Saturday, May 15, 2010

"Mrs Brown, You've Got a Lovely Daughter" by Herman's Hermits (1965)



The record industry was every bit as clueless back then as they are today. When the Beatles broke into the consciousness of America in 1964, the fact of their being English was seen as a big thing. On the one hand, it is true that certain darlings of the British music industry (Robbie Williams, George Michael) sell nil in the States, but on the other hand finding Brits on the Billboard chart is so unexceptional today that a good amount of Americans would probably be quite unable to identify, say, Coldplay or Leona Lewis as in any way 'foreign'. Plus, it's not like the UK is especially exotic. Let's see someone from Burundi or East Timor atop the Billboard charts: that's impressive.

Anyway, back to the 60s. The novelty of the Beatles' success was such that American record companies started scrambling for any Brisith product, and the so-called 'British Invasion' was born. To the extent that this marketing manoeuvre gave us the Rolling Stones, the Who, Dusty Springfield and the Kinks, it was a welcome development. But anyone with a discernably English accent was lumped in as the 'next Beatles' and marketed en masse to the Americans. Which led to stuff like this.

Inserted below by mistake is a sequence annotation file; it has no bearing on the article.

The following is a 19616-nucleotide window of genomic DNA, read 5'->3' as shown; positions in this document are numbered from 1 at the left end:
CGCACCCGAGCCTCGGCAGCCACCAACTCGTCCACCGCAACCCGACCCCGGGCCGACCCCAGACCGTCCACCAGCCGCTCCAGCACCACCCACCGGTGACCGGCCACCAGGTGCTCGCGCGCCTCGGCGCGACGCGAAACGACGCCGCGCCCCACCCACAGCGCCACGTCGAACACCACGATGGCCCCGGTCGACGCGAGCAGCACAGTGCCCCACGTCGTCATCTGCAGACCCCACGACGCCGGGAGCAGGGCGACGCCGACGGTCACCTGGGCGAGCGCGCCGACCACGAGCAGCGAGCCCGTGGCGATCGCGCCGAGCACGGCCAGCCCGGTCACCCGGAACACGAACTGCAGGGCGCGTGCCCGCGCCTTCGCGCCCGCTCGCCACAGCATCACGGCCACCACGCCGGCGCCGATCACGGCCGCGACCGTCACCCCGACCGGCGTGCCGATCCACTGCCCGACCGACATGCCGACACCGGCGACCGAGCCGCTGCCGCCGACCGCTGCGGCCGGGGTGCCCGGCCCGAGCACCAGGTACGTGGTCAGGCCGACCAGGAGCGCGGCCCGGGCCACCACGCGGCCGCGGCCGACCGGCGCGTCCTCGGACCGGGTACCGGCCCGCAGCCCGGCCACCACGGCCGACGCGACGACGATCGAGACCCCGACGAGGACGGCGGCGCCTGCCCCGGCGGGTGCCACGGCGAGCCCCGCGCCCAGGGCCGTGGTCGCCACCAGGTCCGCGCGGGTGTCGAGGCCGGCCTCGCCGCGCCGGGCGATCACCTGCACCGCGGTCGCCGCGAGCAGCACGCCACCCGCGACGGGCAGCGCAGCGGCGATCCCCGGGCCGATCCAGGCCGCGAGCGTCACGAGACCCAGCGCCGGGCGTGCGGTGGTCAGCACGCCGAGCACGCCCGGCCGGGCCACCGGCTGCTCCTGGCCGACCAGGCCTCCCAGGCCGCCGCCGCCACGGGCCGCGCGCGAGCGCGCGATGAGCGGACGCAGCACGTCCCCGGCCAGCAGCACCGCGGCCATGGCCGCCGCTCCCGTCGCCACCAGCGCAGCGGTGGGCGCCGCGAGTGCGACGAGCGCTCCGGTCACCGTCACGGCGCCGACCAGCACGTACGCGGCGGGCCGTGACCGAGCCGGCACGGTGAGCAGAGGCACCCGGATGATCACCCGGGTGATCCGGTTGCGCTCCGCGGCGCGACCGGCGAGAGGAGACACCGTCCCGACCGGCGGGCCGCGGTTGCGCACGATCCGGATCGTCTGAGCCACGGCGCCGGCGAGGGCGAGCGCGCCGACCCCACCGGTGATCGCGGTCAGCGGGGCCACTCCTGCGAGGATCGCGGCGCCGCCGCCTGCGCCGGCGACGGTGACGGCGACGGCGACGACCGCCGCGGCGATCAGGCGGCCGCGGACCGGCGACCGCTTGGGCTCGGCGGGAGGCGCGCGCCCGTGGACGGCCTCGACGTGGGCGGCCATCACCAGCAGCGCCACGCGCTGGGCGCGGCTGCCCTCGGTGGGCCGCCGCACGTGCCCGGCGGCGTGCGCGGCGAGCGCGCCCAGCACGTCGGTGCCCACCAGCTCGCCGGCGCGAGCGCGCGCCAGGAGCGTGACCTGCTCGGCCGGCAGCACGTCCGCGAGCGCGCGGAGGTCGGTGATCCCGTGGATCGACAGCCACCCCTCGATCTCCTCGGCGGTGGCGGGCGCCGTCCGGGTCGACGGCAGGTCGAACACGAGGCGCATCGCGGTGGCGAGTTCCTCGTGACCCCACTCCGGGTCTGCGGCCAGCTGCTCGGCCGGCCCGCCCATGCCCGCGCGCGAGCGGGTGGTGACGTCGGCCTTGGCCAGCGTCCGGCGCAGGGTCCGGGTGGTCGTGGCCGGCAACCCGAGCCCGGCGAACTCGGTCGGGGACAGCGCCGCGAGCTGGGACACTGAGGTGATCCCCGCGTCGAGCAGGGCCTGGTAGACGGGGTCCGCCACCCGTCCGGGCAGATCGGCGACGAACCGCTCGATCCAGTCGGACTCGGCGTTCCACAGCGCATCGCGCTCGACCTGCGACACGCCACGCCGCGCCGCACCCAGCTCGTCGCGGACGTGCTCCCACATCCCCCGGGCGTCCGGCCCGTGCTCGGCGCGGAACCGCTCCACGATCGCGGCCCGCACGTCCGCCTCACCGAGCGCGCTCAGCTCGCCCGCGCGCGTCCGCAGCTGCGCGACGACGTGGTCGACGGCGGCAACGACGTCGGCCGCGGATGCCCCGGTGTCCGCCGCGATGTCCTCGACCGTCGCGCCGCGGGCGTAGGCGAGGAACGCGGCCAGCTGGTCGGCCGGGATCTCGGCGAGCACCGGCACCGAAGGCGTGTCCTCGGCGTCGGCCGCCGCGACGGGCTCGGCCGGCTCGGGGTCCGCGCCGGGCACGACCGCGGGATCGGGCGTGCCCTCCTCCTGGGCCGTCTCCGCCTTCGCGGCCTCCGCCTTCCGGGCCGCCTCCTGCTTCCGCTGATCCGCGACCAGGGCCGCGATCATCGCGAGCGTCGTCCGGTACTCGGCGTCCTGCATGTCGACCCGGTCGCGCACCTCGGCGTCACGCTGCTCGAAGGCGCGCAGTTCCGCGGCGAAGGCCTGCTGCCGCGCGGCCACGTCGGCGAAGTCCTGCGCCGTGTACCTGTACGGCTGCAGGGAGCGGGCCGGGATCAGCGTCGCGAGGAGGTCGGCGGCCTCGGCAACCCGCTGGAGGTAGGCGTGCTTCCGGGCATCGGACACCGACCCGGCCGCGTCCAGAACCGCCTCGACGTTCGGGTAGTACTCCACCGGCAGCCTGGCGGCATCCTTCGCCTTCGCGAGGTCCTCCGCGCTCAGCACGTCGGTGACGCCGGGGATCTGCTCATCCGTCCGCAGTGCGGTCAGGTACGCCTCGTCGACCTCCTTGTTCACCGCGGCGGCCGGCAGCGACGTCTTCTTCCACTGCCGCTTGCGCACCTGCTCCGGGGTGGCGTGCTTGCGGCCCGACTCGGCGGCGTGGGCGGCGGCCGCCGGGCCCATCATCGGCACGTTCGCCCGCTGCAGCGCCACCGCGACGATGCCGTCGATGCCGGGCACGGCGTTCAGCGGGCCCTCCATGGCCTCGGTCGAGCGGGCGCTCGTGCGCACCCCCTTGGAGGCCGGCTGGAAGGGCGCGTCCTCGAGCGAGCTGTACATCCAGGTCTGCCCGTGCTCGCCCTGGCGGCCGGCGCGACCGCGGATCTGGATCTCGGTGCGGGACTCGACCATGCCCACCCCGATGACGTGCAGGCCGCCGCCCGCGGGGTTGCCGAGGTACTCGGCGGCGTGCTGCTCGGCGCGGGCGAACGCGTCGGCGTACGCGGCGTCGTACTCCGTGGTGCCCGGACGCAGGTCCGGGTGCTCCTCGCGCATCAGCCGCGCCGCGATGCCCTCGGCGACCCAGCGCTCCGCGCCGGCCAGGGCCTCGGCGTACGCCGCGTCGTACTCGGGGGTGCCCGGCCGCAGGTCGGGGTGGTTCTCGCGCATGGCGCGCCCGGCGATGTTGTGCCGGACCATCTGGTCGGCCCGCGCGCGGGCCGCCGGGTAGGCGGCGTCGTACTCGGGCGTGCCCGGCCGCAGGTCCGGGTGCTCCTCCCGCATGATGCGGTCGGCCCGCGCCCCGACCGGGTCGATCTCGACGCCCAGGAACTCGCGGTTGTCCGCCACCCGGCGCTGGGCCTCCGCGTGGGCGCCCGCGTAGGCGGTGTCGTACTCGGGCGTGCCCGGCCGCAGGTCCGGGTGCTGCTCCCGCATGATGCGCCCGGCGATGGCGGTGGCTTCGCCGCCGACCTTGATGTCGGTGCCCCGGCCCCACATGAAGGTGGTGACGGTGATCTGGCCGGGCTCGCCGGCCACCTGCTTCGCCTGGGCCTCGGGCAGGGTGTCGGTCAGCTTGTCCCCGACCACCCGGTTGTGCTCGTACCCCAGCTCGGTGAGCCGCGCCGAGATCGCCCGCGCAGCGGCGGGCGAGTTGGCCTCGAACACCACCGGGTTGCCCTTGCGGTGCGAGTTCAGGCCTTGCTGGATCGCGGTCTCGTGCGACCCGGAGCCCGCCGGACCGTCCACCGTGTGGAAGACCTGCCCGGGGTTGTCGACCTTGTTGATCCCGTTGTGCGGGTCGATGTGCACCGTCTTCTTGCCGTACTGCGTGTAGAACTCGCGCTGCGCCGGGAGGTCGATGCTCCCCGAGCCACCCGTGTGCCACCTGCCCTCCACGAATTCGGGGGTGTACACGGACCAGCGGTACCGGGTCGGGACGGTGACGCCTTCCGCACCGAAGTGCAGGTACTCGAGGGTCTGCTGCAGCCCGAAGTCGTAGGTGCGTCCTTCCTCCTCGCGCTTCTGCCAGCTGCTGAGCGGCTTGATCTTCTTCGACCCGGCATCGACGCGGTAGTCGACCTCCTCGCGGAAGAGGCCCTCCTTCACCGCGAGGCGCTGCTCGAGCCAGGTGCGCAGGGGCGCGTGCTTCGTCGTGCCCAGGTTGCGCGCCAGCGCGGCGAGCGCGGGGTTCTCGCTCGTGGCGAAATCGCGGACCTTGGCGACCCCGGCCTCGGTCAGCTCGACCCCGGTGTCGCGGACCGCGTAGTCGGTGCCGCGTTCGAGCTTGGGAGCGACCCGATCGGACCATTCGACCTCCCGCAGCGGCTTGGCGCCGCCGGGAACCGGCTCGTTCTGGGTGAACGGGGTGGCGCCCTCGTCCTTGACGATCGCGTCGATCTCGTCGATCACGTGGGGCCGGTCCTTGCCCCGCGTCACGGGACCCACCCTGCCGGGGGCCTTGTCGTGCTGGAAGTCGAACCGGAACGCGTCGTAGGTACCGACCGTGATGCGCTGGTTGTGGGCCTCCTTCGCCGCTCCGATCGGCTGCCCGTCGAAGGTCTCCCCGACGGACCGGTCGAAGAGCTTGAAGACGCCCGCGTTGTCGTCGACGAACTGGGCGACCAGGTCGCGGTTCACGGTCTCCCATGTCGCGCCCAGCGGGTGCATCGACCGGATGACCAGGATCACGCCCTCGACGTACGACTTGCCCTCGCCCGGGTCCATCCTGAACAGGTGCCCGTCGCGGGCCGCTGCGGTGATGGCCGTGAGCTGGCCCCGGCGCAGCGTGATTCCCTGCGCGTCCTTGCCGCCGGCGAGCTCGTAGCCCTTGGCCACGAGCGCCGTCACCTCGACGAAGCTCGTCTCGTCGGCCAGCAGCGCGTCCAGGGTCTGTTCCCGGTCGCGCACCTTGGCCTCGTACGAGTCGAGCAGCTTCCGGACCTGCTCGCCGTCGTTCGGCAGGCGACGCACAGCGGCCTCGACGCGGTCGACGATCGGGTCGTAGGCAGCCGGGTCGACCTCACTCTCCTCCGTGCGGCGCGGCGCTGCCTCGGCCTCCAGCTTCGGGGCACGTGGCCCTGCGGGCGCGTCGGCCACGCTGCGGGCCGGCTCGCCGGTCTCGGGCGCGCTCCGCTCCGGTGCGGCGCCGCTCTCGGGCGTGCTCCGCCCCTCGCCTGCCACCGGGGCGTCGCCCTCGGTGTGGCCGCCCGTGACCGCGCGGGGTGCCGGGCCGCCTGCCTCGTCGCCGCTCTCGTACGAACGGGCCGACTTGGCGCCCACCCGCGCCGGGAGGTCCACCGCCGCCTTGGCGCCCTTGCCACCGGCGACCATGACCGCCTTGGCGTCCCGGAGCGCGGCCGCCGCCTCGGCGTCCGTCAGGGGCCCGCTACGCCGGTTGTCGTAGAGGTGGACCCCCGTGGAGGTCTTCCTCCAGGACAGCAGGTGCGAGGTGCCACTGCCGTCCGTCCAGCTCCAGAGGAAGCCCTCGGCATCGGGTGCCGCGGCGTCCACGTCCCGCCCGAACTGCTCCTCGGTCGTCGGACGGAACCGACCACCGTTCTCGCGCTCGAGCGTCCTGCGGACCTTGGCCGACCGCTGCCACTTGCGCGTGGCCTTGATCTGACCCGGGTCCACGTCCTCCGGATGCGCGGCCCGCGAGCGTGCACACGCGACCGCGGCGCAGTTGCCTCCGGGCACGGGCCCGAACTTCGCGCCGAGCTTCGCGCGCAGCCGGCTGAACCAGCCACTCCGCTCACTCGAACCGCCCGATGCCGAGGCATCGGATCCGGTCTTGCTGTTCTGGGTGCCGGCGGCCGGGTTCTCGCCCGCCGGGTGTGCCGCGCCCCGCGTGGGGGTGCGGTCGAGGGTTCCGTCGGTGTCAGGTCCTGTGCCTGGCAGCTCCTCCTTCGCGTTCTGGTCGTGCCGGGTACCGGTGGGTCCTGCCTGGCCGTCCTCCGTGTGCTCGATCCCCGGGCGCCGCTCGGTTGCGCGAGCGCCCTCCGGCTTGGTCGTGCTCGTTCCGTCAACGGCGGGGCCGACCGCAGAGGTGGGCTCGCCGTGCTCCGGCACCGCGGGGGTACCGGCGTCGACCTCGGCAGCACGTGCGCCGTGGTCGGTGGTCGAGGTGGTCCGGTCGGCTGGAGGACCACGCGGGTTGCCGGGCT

As a continuation of British music-hall and skiffle trends, Herman's Hermits might not have been that bad. It's perhaps not their fault that they were promoted to the rock market. But agony strikes listeners of oldies stations across the globe today when stuff like this is stuck in with the greats of the mid-sixties.

I mean, just listen to it. It's got a bleeding ukelele, for God's sake. Okay, Wikipedia tells me it's a muted guitar, and that's what the guy in this mimed YouTube clip seems to be doing. But it sounds like a ukelele, and behind those intolerably flat and affected vocals, it might as well be a four-year-old with elastic bands stretched over a tissue box.

Herman's Hermits, who made a few non-excruciating songs, recorded two affronts to public decency: this, and “I'm Henry VIII, I am”. The latter is a much stupider song than this one, but it's knowlingly stupid, a clever-clever pastiche that fits comfortably into the 'novelty' category. This ridiculous piece of nonsense ultimately got the nod for inclusion here because it takes itself seriously: it's a 'sad' song about a girl who has fallen out of love with the protagonist, who like a mealworm writhes up to her mother to complain about it. This video performance shows just how unmusical and lifeless Peter Noone truly was: a man with no evident musical talent who lucked aboard the Beatles' ship and rode it for a few years.

Of course, fate being what it is, “Henry VIII” and “Mrs. Brown” were both Billboard number-ones on the USA. This particular fiasco spent three weeks at the peak before being surpassed by the Beatles' magnificent, forward-looking “Ticket to Ride”. A changing of the guard if ever one existed.


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